Young: Finding out if they have any practical experience in lab work is helpful. Also, their school extracurricular activities have to be discussed. For example, if they have activities that require them to be present at school at 3 p.m., this means there is a bit less flexibility in their schedule.

Poster staff: After the interviews are over, what do you do when you’re torn between two or more strong applicants? How do you choose?

de Val Alda: I usually chose both! With the huge number of good candidates, it is very difficult to choose, so when possible, I choose both.

Narayan: My instinct is to pick the person who shows more interest in the project, and not default to the superstars who have amazing accomplishments on paper. I’m looking for someone who really wants to work with us, specifically in our lab, not just to get this experience as a notch in their belt. I’m also looking for someone who will actually get something out of it, who has potential and who will put in the work to get over their lack of confidence, inhibitions, and lack of niche knowledge to—with us—create something that really can be magical.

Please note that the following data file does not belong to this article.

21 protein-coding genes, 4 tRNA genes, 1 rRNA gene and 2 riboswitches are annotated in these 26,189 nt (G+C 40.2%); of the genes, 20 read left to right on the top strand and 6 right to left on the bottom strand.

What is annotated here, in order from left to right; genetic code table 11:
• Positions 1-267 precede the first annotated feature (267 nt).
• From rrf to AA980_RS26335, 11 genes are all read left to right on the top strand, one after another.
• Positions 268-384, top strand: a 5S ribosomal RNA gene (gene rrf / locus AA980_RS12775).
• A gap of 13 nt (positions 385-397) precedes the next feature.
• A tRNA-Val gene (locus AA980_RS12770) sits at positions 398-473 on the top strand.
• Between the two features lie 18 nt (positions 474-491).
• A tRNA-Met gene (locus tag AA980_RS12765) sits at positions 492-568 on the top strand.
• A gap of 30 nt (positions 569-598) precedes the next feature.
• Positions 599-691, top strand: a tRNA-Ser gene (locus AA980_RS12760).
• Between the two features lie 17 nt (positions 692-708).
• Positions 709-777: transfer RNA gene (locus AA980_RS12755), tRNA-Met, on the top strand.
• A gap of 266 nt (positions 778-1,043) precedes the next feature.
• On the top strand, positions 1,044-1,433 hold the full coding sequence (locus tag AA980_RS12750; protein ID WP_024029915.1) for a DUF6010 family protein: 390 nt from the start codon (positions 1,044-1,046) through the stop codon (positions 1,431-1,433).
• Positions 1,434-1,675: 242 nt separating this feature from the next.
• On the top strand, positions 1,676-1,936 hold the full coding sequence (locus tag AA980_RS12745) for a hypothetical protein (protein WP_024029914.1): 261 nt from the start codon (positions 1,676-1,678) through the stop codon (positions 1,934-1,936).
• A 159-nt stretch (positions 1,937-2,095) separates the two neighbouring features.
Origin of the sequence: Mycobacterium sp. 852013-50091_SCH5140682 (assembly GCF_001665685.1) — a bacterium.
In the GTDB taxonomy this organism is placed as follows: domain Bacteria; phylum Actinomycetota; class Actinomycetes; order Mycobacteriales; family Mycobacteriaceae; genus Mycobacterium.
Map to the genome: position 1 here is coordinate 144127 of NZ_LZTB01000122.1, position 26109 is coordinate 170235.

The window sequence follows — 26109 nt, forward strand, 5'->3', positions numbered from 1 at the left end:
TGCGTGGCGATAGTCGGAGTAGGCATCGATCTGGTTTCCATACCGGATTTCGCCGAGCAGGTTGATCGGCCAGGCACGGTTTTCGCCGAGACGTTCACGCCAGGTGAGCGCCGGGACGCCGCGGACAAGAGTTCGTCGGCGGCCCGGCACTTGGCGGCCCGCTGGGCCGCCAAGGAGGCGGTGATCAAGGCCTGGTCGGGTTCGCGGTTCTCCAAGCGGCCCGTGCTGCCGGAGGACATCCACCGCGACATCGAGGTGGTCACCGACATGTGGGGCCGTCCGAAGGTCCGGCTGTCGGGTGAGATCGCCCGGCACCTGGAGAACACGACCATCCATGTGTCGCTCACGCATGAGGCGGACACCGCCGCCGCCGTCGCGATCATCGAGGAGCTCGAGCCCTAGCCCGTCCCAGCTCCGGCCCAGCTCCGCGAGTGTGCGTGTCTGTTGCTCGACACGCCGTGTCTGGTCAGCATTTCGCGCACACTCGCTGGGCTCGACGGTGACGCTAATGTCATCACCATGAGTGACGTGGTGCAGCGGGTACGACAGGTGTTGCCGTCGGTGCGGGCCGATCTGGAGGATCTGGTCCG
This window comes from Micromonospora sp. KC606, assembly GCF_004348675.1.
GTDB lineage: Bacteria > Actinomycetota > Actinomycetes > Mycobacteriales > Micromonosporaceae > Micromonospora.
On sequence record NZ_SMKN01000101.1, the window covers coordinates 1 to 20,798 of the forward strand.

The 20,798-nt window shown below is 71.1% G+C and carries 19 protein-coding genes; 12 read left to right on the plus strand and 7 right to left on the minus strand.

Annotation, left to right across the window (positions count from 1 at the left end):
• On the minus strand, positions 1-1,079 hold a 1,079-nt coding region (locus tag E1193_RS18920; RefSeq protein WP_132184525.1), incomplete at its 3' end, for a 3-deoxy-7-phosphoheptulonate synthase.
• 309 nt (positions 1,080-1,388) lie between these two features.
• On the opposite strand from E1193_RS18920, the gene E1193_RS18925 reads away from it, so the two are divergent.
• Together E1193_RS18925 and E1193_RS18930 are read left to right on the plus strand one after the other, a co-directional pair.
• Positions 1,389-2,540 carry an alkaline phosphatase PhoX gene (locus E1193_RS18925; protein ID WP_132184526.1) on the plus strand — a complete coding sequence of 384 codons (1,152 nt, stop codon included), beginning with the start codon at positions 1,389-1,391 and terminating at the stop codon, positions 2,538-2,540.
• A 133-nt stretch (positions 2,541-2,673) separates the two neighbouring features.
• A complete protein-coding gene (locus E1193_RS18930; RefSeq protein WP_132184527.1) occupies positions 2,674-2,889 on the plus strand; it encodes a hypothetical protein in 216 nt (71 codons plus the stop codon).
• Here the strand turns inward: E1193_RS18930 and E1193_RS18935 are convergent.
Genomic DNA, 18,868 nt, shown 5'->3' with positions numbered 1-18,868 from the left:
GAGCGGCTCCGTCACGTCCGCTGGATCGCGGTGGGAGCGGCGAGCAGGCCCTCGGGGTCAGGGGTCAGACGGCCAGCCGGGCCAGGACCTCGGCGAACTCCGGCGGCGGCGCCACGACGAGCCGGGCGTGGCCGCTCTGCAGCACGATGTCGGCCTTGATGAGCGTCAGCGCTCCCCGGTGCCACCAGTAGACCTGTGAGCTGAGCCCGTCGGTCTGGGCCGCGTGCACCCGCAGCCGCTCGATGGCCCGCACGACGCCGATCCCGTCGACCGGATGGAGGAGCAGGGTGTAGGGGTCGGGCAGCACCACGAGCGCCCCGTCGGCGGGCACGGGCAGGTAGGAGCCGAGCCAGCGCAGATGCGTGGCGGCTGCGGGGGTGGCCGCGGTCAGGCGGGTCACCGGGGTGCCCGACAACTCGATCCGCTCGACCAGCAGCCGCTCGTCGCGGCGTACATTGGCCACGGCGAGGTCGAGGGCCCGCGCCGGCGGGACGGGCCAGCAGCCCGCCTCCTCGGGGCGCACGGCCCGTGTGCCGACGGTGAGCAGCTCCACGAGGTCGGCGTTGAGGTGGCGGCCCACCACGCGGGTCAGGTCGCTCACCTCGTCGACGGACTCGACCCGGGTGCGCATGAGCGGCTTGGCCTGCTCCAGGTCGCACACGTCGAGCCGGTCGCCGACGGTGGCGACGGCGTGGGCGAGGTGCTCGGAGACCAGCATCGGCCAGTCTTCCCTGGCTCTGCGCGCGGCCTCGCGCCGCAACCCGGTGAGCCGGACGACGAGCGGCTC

Tarasova: I read teachers’ recommendation letters, although these must be taken with caution; they tend to be very subjective. However, the same teacher frequently writes letters for many students, and you can compare their impressions. I also prefer the students who have shown the most interest in our work; you always can see a spark, if there is one.

Young: It is just a question of how comfortable one feels about a student. If there were two students I thought were terrific, I might rate both as #1. However, some students have as many as 20 interviews, so be sure to have alternative choices in mind.